In the circumstances and irrespective of whether the law on wrongful trading has been suspended, boards of directors should constantly keep the question as to the company’s future viability under consideration. We appreciate that is extremely difficult given the uncertainty that every business is facing but this highlights the need for regular board meetings and the need carefully to minute decisions throughout the process.

The introduction of a new debtor-in-possession process?

The Government has also stated that the new law will include provisions introducing a “moratorium for companies giving them breathing space from creditors enforcing their debts for a period of time whilst they seek a rescue or restructure”.

This initiative for changes to the UK’s Insolvency Framework would likely introduce a form of “debtor-in-possession” proceeding, akin to a US Chapter 11 restructuring process (with similar processes currently being rolled out across the EU), that would enable companies to file for insolvency protection, whilst retaining the board’s control of their companies. This follows Government announcements in late 2018/early 2019 that such reforms would be introduced – these may now be accelerated. The new law will:

  1. Impose a moratorium preventing creditors from taking action whilst the directors formulated proposals to restructure their business. Unlike administration and liquidation, the board would retain control of the company throughout the process.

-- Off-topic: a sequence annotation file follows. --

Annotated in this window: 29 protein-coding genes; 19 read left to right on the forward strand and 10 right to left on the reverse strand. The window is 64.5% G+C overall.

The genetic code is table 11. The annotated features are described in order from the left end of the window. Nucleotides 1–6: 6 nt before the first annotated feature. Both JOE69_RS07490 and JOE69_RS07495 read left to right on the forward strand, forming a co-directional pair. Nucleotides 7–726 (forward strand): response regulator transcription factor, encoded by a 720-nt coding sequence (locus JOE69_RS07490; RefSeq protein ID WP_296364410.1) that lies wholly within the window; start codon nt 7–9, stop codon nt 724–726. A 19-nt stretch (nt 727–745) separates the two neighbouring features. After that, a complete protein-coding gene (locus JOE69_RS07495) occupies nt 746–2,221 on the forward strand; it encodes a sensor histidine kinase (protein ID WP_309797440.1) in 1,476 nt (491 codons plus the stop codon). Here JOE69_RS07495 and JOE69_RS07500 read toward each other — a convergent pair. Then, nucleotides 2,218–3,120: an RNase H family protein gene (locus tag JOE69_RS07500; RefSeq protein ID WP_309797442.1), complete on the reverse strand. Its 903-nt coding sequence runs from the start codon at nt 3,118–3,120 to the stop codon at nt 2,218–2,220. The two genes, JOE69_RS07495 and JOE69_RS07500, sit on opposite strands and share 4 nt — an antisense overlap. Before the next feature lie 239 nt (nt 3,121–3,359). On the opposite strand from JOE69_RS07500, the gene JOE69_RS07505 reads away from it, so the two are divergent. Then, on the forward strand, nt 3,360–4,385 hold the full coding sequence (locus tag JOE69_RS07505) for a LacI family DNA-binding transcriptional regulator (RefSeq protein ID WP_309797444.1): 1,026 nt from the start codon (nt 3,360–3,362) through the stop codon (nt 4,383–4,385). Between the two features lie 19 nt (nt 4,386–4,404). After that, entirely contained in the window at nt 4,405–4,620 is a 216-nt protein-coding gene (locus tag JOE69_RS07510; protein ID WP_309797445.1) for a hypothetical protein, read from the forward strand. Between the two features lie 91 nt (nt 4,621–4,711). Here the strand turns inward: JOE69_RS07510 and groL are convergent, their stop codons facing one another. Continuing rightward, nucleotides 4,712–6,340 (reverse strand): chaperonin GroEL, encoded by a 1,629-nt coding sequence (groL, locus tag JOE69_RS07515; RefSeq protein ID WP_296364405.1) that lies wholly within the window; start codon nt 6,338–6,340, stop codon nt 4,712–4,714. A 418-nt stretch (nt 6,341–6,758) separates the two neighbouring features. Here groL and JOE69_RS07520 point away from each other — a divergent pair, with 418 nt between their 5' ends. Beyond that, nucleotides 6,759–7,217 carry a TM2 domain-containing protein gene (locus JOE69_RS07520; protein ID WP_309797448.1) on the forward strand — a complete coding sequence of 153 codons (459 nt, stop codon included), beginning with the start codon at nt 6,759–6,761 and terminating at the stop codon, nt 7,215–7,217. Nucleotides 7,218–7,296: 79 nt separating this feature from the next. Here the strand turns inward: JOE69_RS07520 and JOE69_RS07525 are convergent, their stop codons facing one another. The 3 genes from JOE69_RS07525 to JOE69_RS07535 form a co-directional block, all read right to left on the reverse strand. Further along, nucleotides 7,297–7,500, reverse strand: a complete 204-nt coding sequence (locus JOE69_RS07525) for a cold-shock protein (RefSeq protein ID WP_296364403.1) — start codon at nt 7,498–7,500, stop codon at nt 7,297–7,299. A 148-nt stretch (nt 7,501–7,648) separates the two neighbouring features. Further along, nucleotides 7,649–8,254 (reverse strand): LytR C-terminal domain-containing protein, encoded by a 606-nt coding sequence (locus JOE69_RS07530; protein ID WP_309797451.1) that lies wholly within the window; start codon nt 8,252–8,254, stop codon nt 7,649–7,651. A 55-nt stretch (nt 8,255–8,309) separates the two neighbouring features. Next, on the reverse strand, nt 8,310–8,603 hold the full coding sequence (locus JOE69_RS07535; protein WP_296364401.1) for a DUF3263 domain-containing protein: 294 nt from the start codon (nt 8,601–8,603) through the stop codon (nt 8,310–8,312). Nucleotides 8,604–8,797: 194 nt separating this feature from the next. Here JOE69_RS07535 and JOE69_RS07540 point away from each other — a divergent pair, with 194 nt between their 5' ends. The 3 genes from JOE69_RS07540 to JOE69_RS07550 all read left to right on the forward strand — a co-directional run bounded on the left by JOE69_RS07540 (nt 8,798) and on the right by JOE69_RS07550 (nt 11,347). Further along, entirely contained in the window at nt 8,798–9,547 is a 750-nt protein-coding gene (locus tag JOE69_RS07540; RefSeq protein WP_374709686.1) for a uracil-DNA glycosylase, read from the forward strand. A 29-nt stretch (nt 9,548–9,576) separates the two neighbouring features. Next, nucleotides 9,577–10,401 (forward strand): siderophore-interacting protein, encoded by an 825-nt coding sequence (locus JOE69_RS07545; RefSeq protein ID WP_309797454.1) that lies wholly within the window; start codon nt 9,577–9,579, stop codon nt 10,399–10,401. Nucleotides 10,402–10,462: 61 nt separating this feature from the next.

2. Prevent the operation of clauses in supplier contracts that terminate the parties’ relationship upon an event of insolvency (a so-called “ipso facto” clause).
  3. Temporarily suspend statutory demands and winding up petitions, while voiding statutory demands issued against companies during the emergency. In this regard, on 23 April 2020, the Department for Business, Energy & Industrial Strategy announced measures to “ban the use of statutory demands (made between 1 March 2020 and 30 June 2020) and winding up petitions presented from Monday 27 April, through to 30 June, where a company cannot pay its bills due to coronavirus”. 

These measures will be included in the forthcoming Corporate Insolvency & Governance Bill, which is expected to come before Parliament in May 2020, and once in force, will be retrospective to 1 March 2020. The English High Court has already had to consider on at least two occasions whether a debtor’s inability to pay its debts is “due to coronavirus” and it is hoped that the forthcoming legislation will provide some clarity in this regard. 

Until the new provisions become law, directors will need to remember that they still remain subject to the current (undoubtedly more creditor friendly) landscape of CVAs, administration, liquidation and schemes of arrangement, while bearing in mind (subject to our caveats above) the protections that the Government has announced will become effective retrospectively once the new legislation comes into force.

Should you wish to discuss any aspect of this note or the issues that your business is currently facing, please do not hesitate to contact Daniel or Roger or your usual member of Charles Russell Speechlys’ Corporate Recovery & Insolvency Team.